AmyPalmer wrote
on Aug 15, 2012 4:42 PM

Hi Marla2053! If you click the link for the Agnes Pullover in the post, you'll see a wide angle of the front, as well as a detailed shot! I was trying to use photos that are different from the main photos used in the preview, sorry for the confusion!

MaryP@31 wrote
on Aug 13, 2012 10:19 AM

One of the many great attributes of knitting, sewing or crocheting is the ability to customize the pattern for fit and color.  I look forward to the challenge to get gauge and fit with each pattern.  The houndstooth cap is adorable, the web photo is more definitive than the print photo, as is the Margot sweater, thanks for offering additional versions here.  Keep up the good work.

Marla2053 wrote
on Aug 12, 2012 9:41 PM

I liked the designs and didn't think the models looked too thin at all. My only complaint is the red sweater, where the model's back is turned and there is evidently a design element on the front. I'd have liked to see it.

Fliss wrote
on Aug 12, 2012 3:48 AM

My particular favourites are the design on the back of Frances cardi and the sideways gansey on Margot, although I'd like a few more views of each.

The comment that these models are anorexic is so ludicrous that it's laughable. These are normal healthy looking young women, albeit a bit taller than most of us and well done to the publishers for NOT using overly thin models.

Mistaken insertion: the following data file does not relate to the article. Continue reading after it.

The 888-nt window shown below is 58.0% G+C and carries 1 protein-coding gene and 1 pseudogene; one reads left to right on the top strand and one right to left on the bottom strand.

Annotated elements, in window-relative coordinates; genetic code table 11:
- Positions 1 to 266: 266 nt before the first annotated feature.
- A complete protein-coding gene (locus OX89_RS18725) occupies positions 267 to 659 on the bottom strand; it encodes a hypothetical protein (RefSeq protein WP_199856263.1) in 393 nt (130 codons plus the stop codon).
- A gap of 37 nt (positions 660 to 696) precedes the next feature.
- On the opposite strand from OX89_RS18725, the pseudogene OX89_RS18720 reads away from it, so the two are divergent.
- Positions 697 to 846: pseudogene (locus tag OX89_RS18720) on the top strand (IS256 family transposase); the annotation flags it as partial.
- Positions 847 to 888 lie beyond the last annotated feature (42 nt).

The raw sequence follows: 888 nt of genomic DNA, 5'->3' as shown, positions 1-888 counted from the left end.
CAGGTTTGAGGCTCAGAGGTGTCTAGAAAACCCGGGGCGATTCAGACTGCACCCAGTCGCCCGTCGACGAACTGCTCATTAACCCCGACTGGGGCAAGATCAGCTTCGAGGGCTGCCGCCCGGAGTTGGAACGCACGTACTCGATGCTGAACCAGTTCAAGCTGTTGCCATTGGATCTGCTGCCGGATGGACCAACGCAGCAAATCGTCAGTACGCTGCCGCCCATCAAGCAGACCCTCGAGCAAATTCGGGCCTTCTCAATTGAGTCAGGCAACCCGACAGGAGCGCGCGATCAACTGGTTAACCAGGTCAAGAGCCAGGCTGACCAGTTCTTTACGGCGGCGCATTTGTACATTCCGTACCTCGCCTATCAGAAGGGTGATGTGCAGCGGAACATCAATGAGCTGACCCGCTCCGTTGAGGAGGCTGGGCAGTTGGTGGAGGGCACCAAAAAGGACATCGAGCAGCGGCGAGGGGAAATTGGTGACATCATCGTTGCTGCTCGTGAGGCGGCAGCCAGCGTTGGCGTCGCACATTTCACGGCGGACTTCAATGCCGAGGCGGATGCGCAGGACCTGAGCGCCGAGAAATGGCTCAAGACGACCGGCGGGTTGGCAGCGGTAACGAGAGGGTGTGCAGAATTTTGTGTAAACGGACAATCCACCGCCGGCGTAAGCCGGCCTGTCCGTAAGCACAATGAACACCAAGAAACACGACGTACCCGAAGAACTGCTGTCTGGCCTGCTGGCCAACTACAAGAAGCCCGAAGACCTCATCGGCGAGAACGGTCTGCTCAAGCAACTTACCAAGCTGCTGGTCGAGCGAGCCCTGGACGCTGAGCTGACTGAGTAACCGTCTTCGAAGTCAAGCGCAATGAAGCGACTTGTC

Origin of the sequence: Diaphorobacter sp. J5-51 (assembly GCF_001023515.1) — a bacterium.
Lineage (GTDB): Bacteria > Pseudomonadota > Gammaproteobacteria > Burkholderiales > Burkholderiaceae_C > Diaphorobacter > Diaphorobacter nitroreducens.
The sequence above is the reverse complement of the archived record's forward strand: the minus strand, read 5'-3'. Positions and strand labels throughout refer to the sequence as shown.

I think the people complaining about the length of the sleeves in the first sweater need to look in the shops a bit more - it's highly fashionable. And surely people adjust sleeve lengths - we all have different length arms.

It's actually the most interesting and promising collection that I've seen for a long time - well done.

jackie noel wrote
on Aug 12, 2012 1:40 AM

Yes fire the commenters! Like mama always said -"if you can't say anything nice don't say anything at all"! I just wish I could knit well enough to make one of these sweaters! Thank you Amy, for all your time and work.    Jackie

10pushkin wrote
on Aug 11, 2012 6:03 PM

great designs - thanks.  colours are gorgeous, love the unique designs.

LindaM@9 wrote
on Aug 11, 2012 5:15 PM

Nice collection of sweaters and accessories.  Except for the too-long sleeves on the first sweater--which do look silly--I have no problem with any of the items.  And I'm a totally non-trendy old thing.

(Have we turned into a society of naysayers who exaggerate and gripe about everything.  Keep the stylists and the photographers.  Fire the commenters!)

Machar wrote
on Aug 11, 2012 4:39 PM

I agree that the styling and photography are poor, but I disagree with the rest of the complaints; the models are hardly anorexic (!!?) -- just slender.  Maybe so many of us are obese now, that any slimness looks like anorexia!  I am 5'7" and size 6-8, about the size of those women, and I'm not scrawny, just slender.  No, the first sweater doesn't fit well, but she is pulling her arms up inside the sleeves to warm her hands as many of us do in winter. I like the lavender one knit on the side, and I'd like to see a GOOD photo of the purple one, with the collar smoothed out.  (Really?  You couldn't even arrange that correctly for the photo??)  So don't throw the baby out with the bath water; these two sweaters look promising.  Meanwhile, hire new stylists and photographers!!